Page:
This tutorial will cover basic techniques for financial data analysis. Specifically, we will use the pandas library to import stock data and manipulate the data to identify an investment thesis. This tutorial is targeted at complete beginners, keep in mind that because of their simplicity these techniques won’t make you any money; they are designed to inspire you to investigate further.

Step 1: Installing prerequisites

Assuming you’re running the latest version of Python 3, we will need to install a couple of basic packages:

pip3 install numpy
pip3 install matplotlib
pip3 install pandas
pip3 install pandas-datareader
pip3 install beautifulsoup4
pip3 install sklearn
pip3 install quandl

If you would like to learn more about Matplotlib visit our tutorial on the subject here. Likewise we have a great tutorial on data analysis with pandas.

Step 2: Imports

To begin with we will need to do some imports of modules we will be using throughout the tutorial.

import datetime as dt
import matplotlib.pyplot as plt
from matplotlib import style
import pandas as pd
import as web

We'll be using date-time to work with dates, matplotlib will allow us to create graphs and pandas should let us manipulate data.

Step 3: Setup

Now lets prepare some variables and imports for manipulation later on.

start = dt.datetime(2018, 1, 1)
end =


df = web.DataReader('WIKI/GOOGL', 'quandl', start, end, access_key=qkey)

First things first our graphs should look good, style.use allows us to do this, ggplot is typically the better looking of the themes.

Next we create start and end variables, so we can easily call the same date-range in multiple contexts.

In order to get data from the Quandl API you would have to register on their website and get the API key first. You can register here, once registered confirm your email address and get your API key from 'account settings' and place it inside the qkey variable.

Finally, we use pandas DataReader to request Stockmarket data from the Quandl API, in this case we are requesting Google trading data since the beginning of the year (start) until present (end).

After running the above we should call the first 10 rows of the dataframe to confirm that everything is working correctly. So lets run:


This should output table with the first 10 rows of information.

Step 4: Looking at the data

If you're new to the stockmarket and trading, this data may not be the easiest to understand. Below is a quick primer on what sort of inforamtin we're getting from the dataframe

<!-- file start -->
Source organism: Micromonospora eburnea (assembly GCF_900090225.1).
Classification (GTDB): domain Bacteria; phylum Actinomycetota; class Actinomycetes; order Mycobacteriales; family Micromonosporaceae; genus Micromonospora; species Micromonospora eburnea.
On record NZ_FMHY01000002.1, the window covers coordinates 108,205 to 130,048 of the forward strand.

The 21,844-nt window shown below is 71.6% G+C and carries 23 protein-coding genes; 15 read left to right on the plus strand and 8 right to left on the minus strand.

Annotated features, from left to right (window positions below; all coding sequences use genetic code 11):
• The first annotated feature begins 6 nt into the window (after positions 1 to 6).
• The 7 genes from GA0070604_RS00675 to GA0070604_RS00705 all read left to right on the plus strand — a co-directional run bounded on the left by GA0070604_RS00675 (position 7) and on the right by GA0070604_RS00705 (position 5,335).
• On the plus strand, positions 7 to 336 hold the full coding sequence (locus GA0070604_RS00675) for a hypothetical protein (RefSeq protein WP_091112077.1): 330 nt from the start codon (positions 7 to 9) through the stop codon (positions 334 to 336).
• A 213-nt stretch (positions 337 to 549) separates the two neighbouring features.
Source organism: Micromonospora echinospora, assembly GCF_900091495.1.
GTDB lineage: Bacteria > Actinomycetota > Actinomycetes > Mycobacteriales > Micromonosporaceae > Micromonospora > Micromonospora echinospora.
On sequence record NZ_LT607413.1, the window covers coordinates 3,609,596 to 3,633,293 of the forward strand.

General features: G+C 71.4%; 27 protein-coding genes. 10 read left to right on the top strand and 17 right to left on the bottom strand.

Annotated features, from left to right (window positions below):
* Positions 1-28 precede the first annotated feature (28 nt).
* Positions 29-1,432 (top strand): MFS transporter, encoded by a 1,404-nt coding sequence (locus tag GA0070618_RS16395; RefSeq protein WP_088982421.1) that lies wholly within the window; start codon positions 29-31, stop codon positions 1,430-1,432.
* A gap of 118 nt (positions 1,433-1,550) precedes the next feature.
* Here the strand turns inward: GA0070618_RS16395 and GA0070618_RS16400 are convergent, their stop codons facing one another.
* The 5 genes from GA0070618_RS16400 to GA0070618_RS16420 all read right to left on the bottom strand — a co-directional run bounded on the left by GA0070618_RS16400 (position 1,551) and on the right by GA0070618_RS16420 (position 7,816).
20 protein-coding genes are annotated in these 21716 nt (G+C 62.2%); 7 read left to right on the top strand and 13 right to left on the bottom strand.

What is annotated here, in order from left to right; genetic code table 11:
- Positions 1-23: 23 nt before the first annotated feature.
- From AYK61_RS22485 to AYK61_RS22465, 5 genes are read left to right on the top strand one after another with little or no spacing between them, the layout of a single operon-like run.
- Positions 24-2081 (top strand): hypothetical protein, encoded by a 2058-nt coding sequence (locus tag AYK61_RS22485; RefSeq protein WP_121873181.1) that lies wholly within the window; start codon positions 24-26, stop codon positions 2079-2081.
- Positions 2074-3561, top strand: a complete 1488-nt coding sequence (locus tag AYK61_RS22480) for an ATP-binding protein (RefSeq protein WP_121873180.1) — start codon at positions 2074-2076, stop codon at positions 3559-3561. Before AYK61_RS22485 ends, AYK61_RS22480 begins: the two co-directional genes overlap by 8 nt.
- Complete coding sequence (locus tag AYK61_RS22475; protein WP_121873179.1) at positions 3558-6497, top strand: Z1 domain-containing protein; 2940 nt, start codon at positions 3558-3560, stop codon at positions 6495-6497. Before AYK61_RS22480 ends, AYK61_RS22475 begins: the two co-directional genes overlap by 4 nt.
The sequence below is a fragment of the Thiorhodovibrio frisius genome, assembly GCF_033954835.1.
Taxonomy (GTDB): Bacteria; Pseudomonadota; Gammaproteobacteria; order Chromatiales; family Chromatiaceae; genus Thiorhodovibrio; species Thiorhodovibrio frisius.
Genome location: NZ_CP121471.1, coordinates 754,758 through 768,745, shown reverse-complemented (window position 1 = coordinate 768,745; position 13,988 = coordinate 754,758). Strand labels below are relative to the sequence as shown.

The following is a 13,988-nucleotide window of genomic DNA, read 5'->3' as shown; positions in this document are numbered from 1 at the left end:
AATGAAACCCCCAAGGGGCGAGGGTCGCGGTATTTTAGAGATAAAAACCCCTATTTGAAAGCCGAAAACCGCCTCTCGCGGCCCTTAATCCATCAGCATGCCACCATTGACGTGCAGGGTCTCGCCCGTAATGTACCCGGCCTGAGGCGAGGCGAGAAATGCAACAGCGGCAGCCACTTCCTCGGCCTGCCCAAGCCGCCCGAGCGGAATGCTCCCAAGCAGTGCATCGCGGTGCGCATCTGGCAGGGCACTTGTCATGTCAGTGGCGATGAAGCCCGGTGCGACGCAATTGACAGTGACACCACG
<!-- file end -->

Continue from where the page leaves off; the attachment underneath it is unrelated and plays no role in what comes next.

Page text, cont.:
1. Open - The price of a share at the time when the stockmarket opens for morning trading.
  2. High - The highest value recorded during the trading day.
  3. Low - The lowest value recorded during the trading day.
  4. Close - The final price when the Stockmarket was closed.
  5. Volume - The number of shares traded for the day
  6. Adj. Open / Adj. High / Adj. Low / Adj. Close - Unlike the normal open, close, low, high, values the adjusted versions attempt to account for a stock split/splits in the ticker's history. Some companies can choose to do a stock split where they say every share is not worth two shares, splitting the value in half. Adjusted values are helpful as they account for stock splits, providing a price relative to the split. This is why you should mostly use adjusted values.

Step 5: Graphing the data

In order to start graphing the data all we need to do is run:


Unfortunately, since the Volume data is at a much greater scale than the other columns all we see is the volume graph.

But we can reference specific columns in the data frame by running:


Now the result is much clearer and no key is displayed since we are only viewing one column. We can also graph multiple columns simultaneously:



Thats it for the first part of our tutorial on Financial data with Python. Naturally, there is much more we could do here, but this should give you a solid foundation for the next tutorials in our series. Let me know what you thought of the tutorial in the comments and if you have any requests.

Appendix #1: Saving to CSV

We can also easily save the data to a csv, so as not to have to keep making API requests.


Now instead of getting the data from an API every time, we could just use the .csv file instead.

df = pd.read_csv('google.csv', parse_dates=True, index_col=0)